and it is wise to give all one’s study and diligence to

Child playing with a carton, 1960, oil on canvas, 21 x 24.5 inches / 53.5 x 62 cm

knowing well how to use the two of them …’.i Klaus Friedeberger is an artist who has spent the last forty years using black and white, to the extent that he has gained an assured mastery over his medium. Until the mid-1960s he had used intense colour with varying degrees of impasto, painting semi-abstract figure compositions of children at play on a grand scale. The subject and the high-pitched colour went hand in hand, he explains; Friedeberger was amongst 9 12708 insides.indd 9

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painting, its freshness, urgency, vividly developed tactile

Arezzo. In Florence in 1960, he had met Julie Klorman,

quality, high tonal contrast and ‘shrill, sweetness and

his future wife, in the Brancacci Chapel, and persuaded

brilliance of


Paradoxically in a review of a

two-man show at the Bear Lane Gallery in Oxford,

Sunday mass was being held and a scaffold was up in

George Butcher, whilst acknowledging that ‘the

the church, but sitting quietly in the choir they were

expressionist idiom remains alien to “our more bashful

able to admire the restraint and formal elements of

taste”’, wrote that Friedeberger had ‘evolved a variety

design in Piero’s frescoes. In 1948, Bernard Berenson

of expressionism that can be thought of

Fighting children (‘white’), 1966, oil on canvas, 40 x 50 inches / 101.5 x 127 cm

her to take the train to Arezzo the following day.

as “British.”’ iii

had famously described Piero as ‘ineloquent art’:

“It was nice to be noticed”, Friedeberger recalls, “but I

figures that have no compelling communication to

didn’t think it made any sense. It was a red herring”, he

make, they simply exist amidst time and space, often

concludes, “since it’s not in the nature of British art to

within the geometric framework of an architectural

be expressionistic.”

setting.v It is the flatness in Piero’s work that is most

Today it seems evident that Friedeberger’s painting

appealing to the modern eye, and Spencer drew the

is neither ‘Australian’ nor ‘British’, except in terms of his adopted nationality, and that, if his painting has any particular allegiance, it is to the traditions of European painting, particularly Spanish and Italian painting. In Australia the artist had felt very keenly the need to escape to Europe to see old master paintings at first hand. Disembarking in Genoa in 1950, he spent several months touring the galleries of Rome, Florence, Basel and Paris, just looking at paintings. One of his main objectives was to see Grünewald’s Isenheim altarpiece, which had been an influence since childhood when he had seen reproductions in a book whilst still at school. He finally arrived in London some two months later, where he soon found work as a graphic designer and began painting and exhibiting.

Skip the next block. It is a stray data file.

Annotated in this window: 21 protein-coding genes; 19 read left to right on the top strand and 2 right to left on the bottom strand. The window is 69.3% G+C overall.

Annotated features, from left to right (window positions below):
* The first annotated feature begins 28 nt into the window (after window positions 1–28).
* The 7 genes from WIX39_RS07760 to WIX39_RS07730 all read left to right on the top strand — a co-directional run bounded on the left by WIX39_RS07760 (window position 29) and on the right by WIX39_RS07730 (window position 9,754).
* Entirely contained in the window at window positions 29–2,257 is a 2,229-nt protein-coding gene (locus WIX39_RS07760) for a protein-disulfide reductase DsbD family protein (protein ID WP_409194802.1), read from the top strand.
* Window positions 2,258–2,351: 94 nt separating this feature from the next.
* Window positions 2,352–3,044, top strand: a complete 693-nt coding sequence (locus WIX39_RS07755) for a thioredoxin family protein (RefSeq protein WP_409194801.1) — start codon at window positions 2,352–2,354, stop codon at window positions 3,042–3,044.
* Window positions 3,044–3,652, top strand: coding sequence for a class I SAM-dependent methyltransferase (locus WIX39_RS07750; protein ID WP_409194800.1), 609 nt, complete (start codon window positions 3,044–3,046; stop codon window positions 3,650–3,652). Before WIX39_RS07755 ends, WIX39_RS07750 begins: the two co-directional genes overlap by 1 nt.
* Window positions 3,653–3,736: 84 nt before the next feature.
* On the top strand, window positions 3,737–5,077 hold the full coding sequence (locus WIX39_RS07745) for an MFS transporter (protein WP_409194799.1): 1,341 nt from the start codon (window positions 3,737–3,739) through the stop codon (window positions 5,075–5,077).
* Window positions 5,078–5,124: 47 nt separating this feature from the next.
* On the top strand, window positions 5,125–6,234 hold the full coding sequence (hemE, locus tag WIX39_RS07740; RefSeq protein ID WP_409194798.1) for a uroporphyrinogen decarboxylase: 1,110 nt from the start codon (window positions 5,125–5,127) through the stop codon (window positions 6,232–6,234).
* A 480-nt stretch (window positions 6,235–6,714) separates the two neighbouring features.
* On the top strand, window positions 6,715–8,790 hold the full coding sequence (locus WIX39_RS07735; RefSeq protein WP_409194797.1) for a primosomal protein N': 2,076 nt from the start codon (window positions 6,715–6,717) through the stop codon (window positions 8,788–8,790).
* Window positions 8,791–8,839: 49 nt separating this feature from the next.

parallel with Friedeberger’s ‘design and stylization of forms’ at a time when Piero’s work was enjoying increasing popularity in Britain. But Friedeberger is skeptical about this or any particular influence on his

In July 1963, Friedeberger held his first one-man show

work. “You see things and you take them in”, he says,

at Annely Juda’s newly opened Hamilton Galleries.

“but once you grow up – become fifty – you are

In the catalogue introduction, Charles Spencer, in

influenced by what you have done before. You can

an astute comment, identified an antecedent for

only learn from yourself.”

Friedeberger’s painting in the ‘disciplined art of Piero della Francesca’.iv Like many other artists, Friedeberger had visited Piero’s famous fresco cycle in

By the early-1960s the colour in Friedeberger’s painting had reached saturation point. “I don’t know exactly why”, he says. “Someone wrote something

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greys below a black (1993-4) a black form advances,

[1955] and that spurred me on to greater and greater

hovering above a deep space, created by dancing grey

colour. But eventually I wanted to get away from the

forms behind.The more we look at this painting, the

tyranny of colour, which just became a trademark, and

greater the sense of space becomes, so that the black

you just did it because you did it. I couldn’t go any

shape begins to float like a hang-glider’s parachute in the

further.” At a 1967 exhibition at Hamilton Galleries,